Sexy Beast, Performance Predictions
All this talk of cores, speeds, feeds, Tesla-derived architecture and GPU Boost v2.0 may have you wondering if TITAN is the size of a tank.
The design department behind the elegant looks of the twin-GPU GeForce GTX 690 has been let loose on TITAN. The two ultra-enthusiast cards share an industrial look that is beautifully engineered. An aluminium casing and polycarbonate window have been liberally pulled from GTX 690, while the larger, albeit single, vapour chamber dominates the centre. Those who liked the side lighting on the GTX 690, where the GeForce logo lights up green, will also see it in evidence here.
Measuring 10.5in long and taking up two slots, making it marginally smaller than GTX 690, an off-centre blower fan, 90mm in diameter, blows air across the stacked fins of the vapour chamber and out of the rear.
Slip off the top and general cooling construction comes into view. An entire card-wide plate sits between cooler, fan and PCB. NVIDIA says it has gone to such lengths in order to provide very quiet computing at speeds that no other single-GPU can match. The firm also believes that TITAN makes more sense in small-form-factor systems than, say, performance-optimised GTX 690, which, while quiet, runs at a comfortably higher TDP when at full chat.
Stripping it bare shows the GK110 die flanked by 12 GDDR5 memory chips on the topside. A further 12 pieces line the flipside. NVIDIA, then, simply uses the same size and density of memory as found on GTX 680 GPUs, albeit increasing the number of modules from eight (totalling 2GB) to 24 (totalling 6GB).
The large die and general layout elicit more than a passing resemblance to the aforementioned GeForce GTX 580. Both chips use 8+6-pin power plugs, house a 520mm² chip and, at launch, were the fastest single-GPUs of their ilk. It won't be lost on you that this 2,688-core beastie attracts a much higher price.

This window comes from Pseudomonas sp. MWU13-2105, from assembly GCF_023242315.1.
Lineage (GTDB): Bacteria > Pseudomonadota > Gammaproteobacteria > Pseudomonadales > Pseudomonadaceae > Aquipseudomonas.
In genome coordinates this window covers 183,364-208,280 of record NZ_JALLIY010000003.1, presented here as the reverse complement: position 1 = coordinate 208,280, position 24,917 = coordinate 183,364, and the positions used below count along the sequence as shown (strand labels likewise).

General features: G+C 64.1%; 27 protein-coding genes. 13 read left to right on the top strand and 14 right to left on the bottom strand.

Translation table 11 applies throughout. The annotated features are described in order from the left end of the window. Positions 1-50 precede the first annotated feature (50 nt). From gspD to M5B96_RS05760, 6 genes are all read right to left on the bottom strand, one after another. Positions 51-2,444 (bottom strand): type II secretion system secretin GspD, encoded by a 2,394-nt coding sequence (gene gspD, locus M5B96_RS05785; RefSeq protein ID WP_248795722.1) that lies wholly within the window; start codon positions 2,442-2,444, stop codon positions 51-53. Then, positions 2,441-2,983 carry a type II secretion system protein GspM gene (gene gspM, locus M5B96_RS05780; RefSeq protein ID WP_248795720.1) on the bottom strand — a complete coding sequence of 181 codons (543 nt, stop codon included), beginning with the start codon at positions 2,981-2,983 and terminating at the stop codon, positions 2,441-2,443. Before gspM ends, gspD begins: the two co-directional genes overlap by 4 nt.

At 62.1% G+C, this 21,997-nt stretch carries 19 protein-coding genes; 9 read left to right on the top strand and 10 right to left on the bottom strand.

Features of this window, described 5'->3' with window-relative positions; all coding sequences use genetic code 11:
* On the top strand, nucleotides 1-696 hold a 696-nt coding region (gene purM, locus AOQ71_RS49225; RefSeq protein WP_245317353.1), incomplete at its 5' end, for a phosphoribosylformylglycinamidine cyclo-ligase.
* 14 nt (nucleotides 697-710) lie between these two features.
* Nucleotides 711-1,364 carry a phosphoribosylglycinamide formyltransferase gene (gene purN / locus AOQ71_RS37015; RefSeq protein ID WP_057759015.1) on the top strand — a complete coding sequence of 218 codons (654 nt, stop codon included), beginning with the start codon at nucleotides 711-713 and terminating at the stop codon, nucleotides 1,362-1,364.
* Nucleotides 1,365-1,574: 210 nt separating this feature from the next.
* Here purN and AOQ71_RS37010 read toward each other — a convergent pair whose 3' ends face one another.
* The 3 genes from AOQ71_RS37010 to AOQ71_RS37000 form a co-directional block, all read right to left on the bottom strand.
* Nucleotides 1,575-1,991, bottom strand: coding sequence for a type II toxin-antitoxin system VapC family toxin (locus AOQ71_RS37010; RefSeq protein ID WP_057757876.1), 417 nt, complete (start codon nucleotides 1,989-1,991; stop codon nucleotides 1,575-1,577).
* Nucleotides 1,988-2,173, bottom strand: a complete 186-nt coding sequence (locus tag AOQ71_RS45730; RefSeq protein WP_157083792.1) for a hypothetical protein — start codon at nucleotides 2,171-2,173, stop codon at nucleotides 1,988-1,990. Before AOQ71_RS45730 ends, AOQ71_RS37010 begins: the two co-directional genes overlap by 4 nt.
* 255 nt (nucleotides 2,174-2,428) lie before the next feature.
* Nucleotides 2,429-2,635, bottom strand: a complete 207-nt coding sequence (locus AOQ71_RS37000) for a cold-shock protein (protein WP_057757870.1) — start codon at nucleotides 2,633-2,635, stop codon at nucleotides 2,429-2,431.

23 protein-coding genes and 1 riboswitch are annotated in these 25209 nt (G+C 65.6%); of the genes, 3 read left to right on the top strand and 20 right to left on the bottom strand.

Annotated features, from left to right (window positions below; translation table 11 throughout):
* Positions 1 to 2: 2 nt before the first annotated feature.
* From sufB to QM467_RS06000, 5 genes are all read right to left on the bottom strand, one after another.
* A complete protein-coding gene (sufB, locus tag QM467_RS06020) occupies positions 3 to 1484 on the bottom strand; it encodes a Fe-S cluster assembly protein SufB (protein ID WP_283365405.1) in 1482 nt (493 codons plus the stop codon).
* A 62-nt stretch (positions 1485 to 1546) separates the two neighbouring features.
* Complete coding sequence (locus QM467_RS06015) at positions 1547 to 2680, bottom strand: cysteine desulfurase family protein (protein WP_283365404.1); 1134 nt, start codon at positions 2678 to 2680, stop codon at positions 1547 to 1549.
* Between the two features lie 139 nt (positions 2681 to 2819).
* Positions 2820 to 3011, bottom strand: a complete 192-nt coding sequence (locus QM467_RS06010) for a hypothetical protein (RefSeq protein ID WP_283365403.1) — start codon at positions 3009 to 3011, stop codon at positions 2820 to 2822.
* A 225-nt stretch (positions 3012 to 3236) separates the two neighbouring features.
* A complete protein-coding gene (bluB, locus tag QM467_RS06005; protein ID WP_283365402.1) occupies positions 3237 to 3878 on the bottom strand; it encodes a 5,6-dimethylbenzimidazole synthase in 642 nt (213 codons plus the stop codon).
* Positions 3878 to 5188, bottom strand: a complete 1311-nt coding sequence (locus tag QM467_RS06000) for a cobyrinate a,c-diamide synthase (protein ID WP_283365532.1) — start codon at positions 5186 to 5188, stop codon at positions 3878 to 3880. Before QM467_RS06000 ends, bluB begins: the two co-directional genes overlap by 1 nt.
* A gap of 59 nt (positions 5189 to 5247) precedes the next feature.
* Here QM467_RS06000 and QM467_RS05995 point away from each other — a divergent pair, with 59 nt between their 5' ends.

We've previously alluded to the TITAN perhaps not being as fast as the GTX 690 in a straight performance fist fight. The two SLI fingers on the top-left betray the ultimate performance leadership aspirations of the card. NVIDIA reports that three TITANs, harnessed in three-way SLI, can be considerably faster than two GTX 690s in four-way SLI (two cards with two GPUs on each card). Just be sure to have a spare £2,500 if planning on going down this 'Dream Machine' path.
Deciding not to meddle with what already works, four independent displays can be run off one card. Three of the four outputs can be used for Surround and 3D Surround multi-monitor shenanigans.
We're not allowed to release performance results of the TITAN card just yet. But there's nothing stopping us from conjecturing on probable performance. Basic horsepower, pulled from the table on the first page, indicates that TITAN has around 50 per cent more oomph than a GTX 680 once we've accounted for the lower core clocks. Understanding that the architecture is, for all intents and purposes, the same as GTX 680 leads us to believe that high-resolution, high IQ performance - what this card is designed for - will be between 40-60 per cent faster than said GTX 680.
Splitting it down the middle, a 50 per cent uptick clearly makes TITAN NVIDIA's fastest-ever consumer GPU, especially once GPU Boost v2.0's settings have been optimised for performance. Assuming the performance predictions hold true, TITAN is set to become the fastest single-GPU card around, beating Radeon HD 7970 GHz Edition into second place. And if you believe NVIDIA, it should be whisper-quiet while demolishing all other single-GPU cards.
There's little point in considering this card, or multiple cards, if you game at 1,920x1,080. This is the sort of hardware that's begging to be attached to a premium 4K display. A single-card price tag of £825 or so is also verging on the ludicrous, frankly, but NVIDIA isn't planning to sell tens of thousands of these; performance leadership is perhaps more important. Really, this card should be no more than £599, if that, but NVIDIA follows the Intel Extreme Edition pricing path and charges an exorbitant amount for a card that, it seems, has no performance peer.
Cutting past the hyperbole and stratospheric pricing, the real question on most enthusiasts' lips is whether this one single-GPU card is man enough to play Crysis 3 at high-quality settings. We'll let you know in due course.